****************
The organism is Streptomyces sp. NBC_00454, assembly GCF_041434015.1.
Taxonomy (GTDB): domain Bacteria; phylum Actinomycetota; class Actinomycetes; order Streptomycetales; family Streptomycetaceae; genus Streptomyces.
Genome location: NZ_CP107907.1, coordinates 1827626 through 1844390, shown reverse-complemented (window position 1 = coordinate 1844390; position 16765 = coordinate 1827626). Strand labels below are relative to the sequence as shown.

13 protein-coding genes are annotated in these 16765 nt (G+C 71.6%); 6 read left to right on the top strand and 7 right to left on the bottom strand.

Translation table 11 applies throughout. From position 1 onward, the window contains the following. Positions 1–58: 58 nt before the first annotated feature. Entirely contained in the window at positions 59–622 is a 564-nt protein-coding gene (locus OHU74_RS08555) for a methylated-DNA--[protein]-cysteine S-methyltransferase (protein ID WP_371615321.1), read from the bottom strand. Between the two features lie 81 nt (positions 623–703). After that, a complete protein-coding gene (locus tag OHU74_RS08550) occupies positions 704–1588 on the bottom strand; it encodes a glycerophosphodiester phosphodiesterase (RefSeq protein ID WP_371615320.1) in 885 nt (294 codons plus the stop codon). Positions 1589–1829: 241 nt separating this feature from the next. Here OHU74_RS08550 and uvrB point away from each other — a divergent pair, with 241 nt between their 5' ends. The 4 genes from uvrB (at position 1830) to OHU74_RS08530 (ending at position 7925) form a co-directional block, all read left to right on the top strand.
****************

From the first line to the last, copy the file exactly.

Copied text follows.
The organism is Streptomyces sp. NBC_00454, assembly GCF_041434015.1.
Taxonomy (GTDB): domain Bacteria; phylum Actinomycetota; class Actinomycetes; order Streptomycetales; family Streptomycetaceae; genus Streptomyces.
Genome location: NZ_CP107907.1, coordinates 1827626 through 1844390, shown reverse-complemented (window position 1 = coordinate 1844390; position 16765 = coordinate 1827626). Strand labels below are relative to the sequence as shown.

13 protein-coding genes are annotated in these 16765 nt (G+C 71.6%); 6 read left to right on the top strand and 7 right to left on the bottom strand.

Translation table 11 applies throughout. From position 1 onward, the window contains the following. Positions 1–58: 58 nt before the first annotated feature. Entirely contained in the window at positions 59–622 is a 564-nt protein-coding gene (locus OHU74_RS08555) for a methylated-DNA--[protein]-cysteine S-methyltransferase (protein ID WP_371615321.1), read from the bottom strand. Between the two features lie 81 nt (positions 623–703). After that, a complete protein-coding gene (locus tag OHU74_RS08550) occupies positions 704–1588 on the bottom strand; it encodes a glycerophosphodiester phosphodiesterase (RefSeq protein ID WP_371615320.1) in 885 nt (294 codons plus the stop codon). Positions 1589–1829: 241 nt separating this feature from the next. Here OHU74_RS08550 and uvrB point away from each other — a divergent pair, with 241 nt between their 5' ends. The 4 genes from uvrB (at position 1830) to OHU74_RS08530 (ending at position 7925) form a co-directional block, all read left to right on the top strand.